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Monday, July 10, 2023
Tim Ballard had real wise things to say, but at near forty minutes, Jordan Peterson became pseudo-wise
The Fight Against Worldwide Child Slavery & the Sex Trade | Jim Caviezel and Tim Ballard | EP 372
Jordan B Peterson, 3 July 2023
38:49 I would advise you to read the Haydock and the Calvin commentary on Genesis 4:7.
They are very different.
39:02 "taking responsibility for his failure"
A phrase that recurs pretty often in modern psychology. Not one actually found in the text, or in Haydock.
Why were Cain and Abel making sacrifice at the same time?
Were they asking God to decide a dispute?
Manichaeans pretend that Cain should have dominion, not over sin, but over his brother. Calvin gives a similar turn.
But Catholics don't say so, St. Augustine clearly says the opposite, as quoted in Haydock.
So, what if the problem was, Cain was trying to take responsibility for his brother, while Abel finding this oppressive found it necessary to appeal to God?
In that case, God's reaction to the sacrifices was exactly to say "no, Cain, thou shalt not rule over thy brother" - which would make Cain's comment "am I my brother's keeper?" a kind of twisted ironic demand of God if He had changed His mind.
We do not know for a fact that Cain was not what the Greeks would call spoudaios up to the sacrifice. It's more arguable, he was. He was a very serious a very committed person, who was wounded about one of his commitments, that of protecting his brother, against himself, even. You don't become a city founding king (which Cain became) by being a lazy slob or irresponsible. You become that by being energetic, doing every thing imaginable in your power not to fail.
When we speak of Cain in this context, Cain as initial responsible "keeper of his brother" gained a victory 100 years ago, when 15 to 16 year olds were banned from marrying in many states. And this obviously makes for sexual drives being frustrated, and frustrated teens getting driven into the hands of ... well, one of the kind of people this video is about.
Looking at the subtitles on what comes next in your words, nope, Cain never charges God with creating the wrong kind of cosmos.
If he charges God with anything, it's rather "but I thought you said, I wasn't his keeper?"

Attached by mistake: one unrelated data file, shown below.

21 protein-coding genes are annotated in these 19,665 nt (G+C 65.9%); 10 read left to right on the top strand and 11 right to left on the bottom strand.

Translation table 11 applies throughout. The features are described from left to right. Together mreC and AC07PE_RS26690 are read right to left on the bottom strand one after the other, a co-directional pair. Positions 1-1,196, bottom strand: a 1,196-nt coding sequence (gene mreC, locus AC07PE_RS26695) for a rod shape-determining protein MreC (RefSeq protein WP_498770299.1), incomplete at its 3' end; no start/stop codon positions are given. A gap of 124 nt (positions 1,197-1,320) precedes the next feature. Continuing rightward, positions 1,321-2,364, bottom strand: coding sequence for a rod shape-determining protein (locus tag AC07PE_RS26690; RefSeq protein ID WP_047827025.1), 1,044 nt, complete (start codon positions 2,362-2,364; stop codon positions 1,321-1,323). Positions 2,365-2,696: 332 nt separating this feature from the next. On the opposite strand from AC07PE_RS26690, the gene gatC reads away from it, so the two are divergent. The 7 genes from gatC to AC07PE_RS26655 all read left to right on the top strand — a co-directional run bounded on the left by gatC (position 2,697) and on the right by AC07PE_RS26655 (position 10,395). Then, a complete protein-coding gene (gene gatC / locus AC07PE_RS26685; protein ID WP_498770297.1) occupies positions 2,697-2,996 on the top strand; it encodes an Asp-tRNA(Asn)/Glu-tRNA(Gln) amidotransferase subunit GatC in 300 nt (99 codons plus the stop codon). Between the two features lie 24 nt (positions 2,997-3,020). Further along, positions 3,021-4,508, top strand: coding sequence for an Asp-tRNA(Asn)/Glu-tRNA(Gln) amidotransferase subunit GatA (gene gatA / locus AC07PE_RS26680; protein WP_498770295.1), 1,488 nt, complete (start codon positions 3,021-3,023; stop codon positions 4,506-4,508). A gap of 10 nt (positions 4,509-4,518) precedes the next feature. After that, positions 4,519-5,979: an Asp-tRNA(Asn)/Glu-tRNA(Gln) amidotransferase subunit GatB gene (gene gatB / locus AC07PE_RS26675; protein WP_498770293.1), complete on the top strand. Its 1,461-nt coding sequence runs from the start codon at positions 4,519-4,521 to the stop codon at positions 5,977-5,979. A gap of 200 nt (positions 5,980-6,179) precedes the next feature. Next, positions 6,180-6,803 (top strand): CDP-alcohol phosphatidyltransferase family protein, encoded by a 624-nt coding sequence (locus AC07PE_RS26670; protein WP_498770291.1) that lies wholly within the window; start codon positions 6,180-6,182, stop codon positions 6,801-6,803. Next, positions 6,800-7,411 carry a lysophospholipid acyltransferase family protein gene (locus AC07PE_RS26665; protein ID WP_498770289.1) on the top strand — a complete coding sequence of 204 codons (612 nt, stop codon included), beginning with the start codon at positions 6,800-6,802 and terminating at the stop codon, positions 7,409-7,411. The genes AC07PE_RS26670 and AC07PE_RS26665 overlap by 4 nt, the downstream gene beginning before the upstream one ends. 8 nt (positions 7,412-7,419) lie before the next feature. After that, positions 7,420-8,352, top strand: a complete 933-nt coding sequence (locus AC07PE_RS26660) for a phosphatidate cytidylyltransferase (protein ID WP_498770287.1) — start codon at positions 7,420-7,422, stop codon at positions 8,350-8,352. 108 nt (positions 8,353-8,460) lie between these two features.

Some people have a great desire to protect, and cannot get over not being the guy who gets to protect someone they think needs protection.
I have in my life been confronted with some homosexuals who seemed desirous of my butt, and some responsible people who seem desirous to protect me from myself. Guess which one of them I find the worse "adhesive plaster"? Yes, exactly, the one who doesn't see anything immediately sexually shameful in what he's actually asking of me. To me, they are what the Beowulf poet called "Caines cynne" - the kin of Cain.
39:24 Abel perhaps actually got everything he wanted.
First, when God released him from having Cain as his keeper. At the sacrifices.
Second, when Cain made sure he would never bother Abel again that way, despite his propensity for being the responsible guy. You can't boss someone around any more if you've already killed him.
But the only way on which Cain could have said to God anything like "Abel gets everything he wants" was by the actual words "am I my brother's keeper?" ... i e, on my view, confusing the release from the duty of positive responsibilities about his brother (actions taken to prevent him from getting into trouble) with a release from the negative duty of not murdering.
39:40 God to Cain: If thou do well, shalt thou not receive?
Jordan Peterson : if you were a bit energetic like your brother ... a bit generous like your brother
Hans Georg Lundahl : if you could gracefully take being kind to your brother without being his "keeper" as he's ougrown it long ago, and you didn't notice.
Neither of them was materially ill off.
Cain was certainly not complaining his crops were failing, since he had crops in superfluity to sacrifice from.